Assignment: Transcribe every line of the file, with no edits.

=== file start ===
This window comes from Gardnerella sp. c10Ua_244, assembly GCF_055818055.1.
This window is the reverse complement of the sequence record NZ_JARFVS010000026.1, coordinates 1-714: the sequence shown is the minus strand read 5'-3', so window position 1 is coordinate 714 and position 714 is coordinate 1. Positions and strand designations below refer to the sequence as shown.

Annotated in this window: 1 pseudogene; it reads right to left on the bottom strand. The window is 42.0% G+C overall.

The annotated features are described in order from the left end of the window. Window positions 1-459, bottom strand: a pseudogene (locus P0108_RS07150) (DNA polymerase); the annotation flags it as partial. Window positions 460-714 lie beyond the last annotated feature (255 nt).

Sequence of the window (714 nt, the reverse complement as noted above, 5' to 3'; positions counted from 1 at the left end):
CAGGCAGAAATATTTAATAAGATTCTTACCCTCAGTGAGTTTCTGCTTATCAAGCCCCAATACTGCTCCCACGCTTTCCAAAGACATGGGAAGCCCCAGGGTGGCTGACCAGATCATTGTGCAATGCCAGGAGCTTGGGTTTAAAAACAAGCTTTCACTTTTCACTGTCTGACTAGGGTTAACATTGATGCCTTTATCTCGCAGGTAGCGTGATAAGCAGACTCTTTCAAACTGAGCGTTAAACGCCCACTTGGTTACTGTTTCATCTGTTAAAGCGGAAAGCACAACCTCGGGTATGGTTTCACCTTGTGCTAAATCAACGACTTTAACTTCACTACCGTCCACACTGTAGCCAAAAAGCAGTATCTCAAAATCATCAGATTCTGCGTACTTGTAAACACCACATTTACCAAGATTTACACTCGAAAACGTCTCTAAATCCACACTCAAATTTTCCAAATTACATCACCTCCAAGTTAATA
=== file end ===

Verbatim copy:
This window comes from Gardnerella sp. c10Ua_244, assembly GCF_055818055.1.
This window is the reverse complement of the sequence record NZ_JARFVS010000026.1, coordinates 1-714: the sequence shown is the minus strand read 5'-3', so window position 1 is coordinate 714 and position 714 is coordinate 1. Positions and strand designations below refer to the sequence as shown.

Annotated in this window: 1 pseudogene; it reads right to left on the bottom strand. The window is 42.0% G+C overall.

The annotated features are described in order from the left end of the window. Window positions 1-459, bottom strand: a pseudogene (locus P0108_RS07150) (DNA polymerase); the annotation flags it as partial. Window positions 460-714 lie beyond the last annotated feature (255 nt).

Sequence of the window (714 nt, the reverse complement as noted above, 5' to 3'; positions counted from 1 at the left end):
CAGGCAGAAATATTTAATAAGATTCTTACCCTCAGTGAGTTTCTGCTTATCAAGCCCCAATACTGCTCCCACGCTTTCCAAAGACATGGGAAGCCCCAGGGTGGCTGACCAGATCATTGTGCAATGCCAGGAGCTTGGGTTTAAAAACAAGCTTTCACTTTTCACTGTCTGACTAGGGTTAACATTGATGCCTTTATCTCGCAGGTAGCGTGATAAGCAGACTCTTTCAAACTGAGCGTTAAACGCCCACTTGGTTACTGTTTCATCTGTTAAAGCGGAAAGCACAACCTCGGGTATGGTTTCACCTTGTGCTAAATCAACGACTTTAACTTCACTACCGTCCACACTGTAGCCAAAAAGCAGTATCTCAAAATCATCAGATTCTGCGTACTTGTAAACACCACATTTACCAAGATTTACACTCGAAAACGTCTCTAAATCCACACTCAAATTTTCCAAATTACATCACCTCCAAGTTAATA